A nice single word for this is makeshift. This carries all of the right meanings, because it refers to something which is temporarily made to fit a purpose, and is of lesser quality than something more permanent and properly made. Something makeshift is almost the same thing as something jerry-rigged or jury-rigged.
Most other words do not cover the full range of meaning. For instance a hack or kludge is not necessarily something temporary. This word comments on the inelegance of a solution, which may actually be intended to be permanent. Sometimes only critics regard some work as a kludge or hack, not its creator.
The words slapdash and slipshod are also comments on quality, not on intent, as do words like botch, crap and so on. The latter is a somewhat crude word, because it is a synonym for feces and defecation, as a noun and as a verb, respectively. Slipshod work is intended to be permanent, but carried out in a way that lacks diligence. A slipshod solution is worse than a kludge, because not only is it inelegant or improper in some way, but it is also of poor quality and unreliable. Kludge solutions are sometimes perfectly reliable and long lasting. They just don't fit the surrounding design in some esthetic sense.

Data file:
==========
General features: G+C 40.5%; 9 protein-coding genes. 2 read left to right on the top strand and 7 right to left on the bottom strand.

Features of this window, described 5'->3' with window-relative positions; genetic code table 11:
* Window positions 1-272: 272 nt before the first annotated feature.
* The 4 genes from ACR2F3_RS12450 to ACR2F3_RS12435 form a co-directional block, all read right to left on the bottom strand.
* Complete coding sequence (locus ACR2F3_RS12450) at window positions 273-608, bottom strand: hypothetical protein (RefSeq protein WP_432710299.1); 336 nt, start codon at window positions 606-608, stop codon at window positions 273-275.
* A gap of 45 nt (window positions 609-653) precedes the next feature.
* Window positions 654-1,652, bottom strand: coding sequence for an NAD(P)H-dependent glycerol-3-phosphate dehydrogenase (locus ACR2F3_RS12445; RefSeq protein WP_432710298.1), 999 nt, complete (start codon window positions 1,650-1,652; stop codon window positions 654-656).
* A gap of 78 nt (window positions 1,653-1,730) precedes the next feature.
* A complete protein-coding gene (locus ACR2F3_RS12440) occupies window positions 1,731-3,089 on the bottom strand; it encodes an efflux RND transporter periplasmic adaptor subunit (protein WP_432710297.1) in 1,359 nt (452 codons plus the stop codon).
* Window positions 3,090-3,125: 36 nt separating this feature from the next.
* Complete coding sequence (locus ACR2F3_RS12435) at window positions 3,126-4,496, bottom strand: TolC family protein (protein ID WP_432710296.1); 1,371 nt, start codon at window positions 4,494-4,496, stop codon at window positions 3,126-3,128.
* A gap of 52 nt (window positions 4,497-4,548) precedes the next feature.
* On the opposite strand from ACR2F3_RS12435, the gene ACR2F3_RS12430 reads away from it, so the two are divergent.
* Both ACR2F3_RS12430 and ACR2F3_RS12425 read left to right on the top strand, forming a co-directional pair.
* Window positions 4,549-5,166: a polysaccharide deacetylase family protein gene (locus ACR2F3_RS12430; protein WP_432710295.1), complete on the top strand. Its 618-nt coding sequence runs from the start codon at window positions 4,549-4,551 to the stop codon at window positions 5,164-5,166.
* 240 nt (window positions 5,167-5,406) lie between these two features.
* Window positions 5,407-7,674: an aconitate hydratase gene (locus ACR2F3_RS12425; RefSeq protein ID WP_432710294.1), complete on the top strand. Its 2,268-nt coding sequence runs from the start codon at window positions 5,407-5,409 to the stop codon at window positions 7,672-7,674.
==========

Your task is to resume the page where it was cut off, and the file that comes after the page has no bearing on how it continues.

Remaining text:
The word stopgap refers to something which temporarily fixes something which is broken. It literally refers to plugging a gap to stop a leak. For instance, it is possible to say that someone used a broomstick as a makeshift axle, but not as a stopgap axle. Some things which are stopgap cannot be makeshift. For instance, an emergency loan could be a stopgap solution to a cash flow problem, but it is not makeshift money.
A workaround is something which avoids a problem that cannot be fixed under the circumstances. Literally, it refers to a detour: working in such a way that the problem is somehow avoided, thereby making progress "around" it. If you use a heavy wrench as a substitute hammer, that cannot be called a workaround for the problem of not having a hammer, but you can call it a makeshift hammer.
The words impromptu and improvisation have a broader meaning, not specific to inventing a temporary solution. When a jazz musician improvises a passage, it is not some makeshift music to solve the problem that someone didn't compose the notes. Or at least, that would be a sarcastic view on the artform.